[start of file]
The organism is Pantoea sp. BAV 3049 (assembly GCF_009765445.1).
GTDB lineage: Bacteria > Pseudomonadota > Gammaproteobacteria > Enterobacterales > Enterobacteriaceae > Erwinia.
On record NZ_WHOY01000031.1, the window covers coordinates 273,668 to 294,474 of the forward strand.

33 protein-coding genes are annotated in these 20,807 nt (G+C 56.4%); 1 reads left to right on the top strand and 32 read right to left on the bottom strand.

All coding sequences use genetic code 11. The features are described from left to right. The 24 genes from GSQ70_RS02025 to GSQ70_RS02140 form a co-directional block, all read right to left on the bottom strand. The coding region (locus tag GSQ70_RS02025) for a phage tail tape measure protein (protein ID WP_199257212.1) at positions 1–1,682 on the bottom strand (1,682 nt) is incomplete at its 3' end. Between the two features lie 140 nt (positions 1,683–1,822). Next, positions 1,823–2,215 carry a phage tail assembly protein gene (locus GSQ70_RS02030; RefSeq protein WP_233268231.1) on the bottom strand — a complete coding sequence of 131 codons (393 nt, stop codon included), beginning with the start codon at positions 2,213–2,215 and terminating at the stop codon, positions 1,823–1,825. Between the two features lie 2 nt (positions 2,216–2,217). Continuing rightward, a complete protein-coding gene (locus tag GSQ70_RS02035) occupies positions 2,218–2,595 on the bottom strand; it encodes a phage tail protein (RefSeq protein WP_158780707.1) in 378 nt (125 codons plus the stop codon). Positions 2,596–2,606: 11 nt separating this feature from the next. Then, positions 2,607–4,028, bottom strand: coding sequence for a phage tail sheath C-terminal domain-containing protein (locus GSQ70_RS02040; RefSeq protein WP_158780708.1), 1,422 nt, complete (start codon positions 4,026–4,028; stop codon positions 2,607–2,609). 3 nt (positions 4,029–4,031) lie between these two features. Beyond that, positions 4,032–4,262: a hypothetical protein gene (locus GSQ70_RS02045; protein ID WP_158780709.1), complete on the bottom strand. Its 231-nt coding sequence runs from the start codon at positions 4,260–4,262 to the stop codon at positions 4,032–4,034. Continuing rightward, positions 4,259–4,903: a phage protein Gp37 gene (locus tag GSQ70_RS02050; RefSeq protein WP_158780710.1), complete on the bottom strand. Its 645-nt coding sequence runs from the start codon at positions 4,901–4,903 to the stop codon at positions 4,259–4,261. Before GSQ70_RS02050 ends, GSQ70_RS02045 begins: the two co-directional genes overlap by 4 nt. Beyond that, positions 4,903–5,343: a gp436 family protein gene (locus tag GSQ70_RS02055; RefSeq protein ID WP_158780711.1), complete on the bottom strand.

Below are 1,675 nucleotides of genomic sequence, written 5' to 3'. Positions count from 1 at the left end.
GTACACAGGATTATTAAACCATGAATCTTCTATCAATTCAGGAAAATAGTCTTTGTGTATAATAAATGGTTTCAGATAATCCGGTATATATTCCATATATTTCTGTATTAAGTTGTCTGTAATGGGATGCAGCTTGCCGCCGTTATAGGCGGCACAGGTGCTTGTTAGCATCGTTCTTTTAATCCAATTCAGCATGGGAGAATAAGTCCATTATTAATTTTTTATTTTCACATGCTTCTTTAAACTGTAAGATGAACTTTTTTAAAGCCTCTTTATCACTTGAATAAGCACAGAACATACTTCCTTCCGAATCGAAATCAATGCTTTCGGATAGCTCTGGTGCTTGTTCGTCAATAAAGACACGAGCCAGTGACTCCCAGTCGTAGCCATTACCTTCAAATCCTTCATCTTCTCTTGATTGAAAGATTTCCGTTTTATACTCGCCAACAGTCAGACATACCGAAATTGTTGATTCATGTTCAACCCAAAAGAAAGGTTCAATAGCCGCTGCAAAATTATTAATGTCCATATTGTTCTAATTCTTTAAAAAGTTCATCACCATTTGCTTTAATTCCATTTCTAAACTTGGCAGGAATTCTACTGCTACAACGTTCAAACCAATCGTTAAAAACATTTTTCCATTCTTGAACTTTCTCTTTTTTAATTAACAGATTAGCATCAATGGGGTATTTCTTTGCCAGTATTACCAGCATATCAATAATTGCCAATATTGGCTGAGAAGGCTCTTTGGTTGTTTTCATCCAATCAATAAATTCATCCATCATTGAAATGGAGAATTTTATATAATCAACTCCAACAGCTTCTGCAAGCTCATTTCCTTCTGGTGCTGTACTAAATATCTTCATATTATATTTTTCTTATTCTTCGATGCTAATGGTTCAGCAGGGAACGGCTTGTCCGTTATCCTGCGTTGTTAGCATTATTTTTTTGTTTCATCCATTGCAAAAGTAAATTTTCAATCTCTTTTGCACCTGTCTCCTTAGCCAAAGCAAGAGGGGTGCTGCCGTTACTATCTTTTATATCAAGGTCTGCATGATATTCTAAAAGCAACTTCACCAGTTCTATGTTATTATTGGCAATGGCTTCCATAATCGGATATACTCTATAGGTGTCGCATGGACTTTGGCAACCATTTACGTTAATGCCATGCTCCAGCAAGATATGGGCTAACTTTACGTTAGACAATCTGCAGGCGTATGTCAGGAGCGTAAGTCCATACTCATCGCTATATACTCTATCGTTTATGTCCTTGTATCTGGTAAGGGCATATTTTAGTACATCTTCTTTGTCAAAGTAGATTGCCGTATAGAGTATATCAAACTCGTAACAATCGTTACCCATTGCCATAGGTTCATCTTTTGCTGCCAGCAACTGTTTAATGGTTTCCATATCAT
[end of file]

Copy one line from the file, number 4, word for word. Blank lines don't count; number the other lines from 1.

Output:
33 protein-coding genes are annotated in these 20,807 nt (G+C 56.4%); 1 reads left to right on the top strand and 32 read right to left on the bottom strand.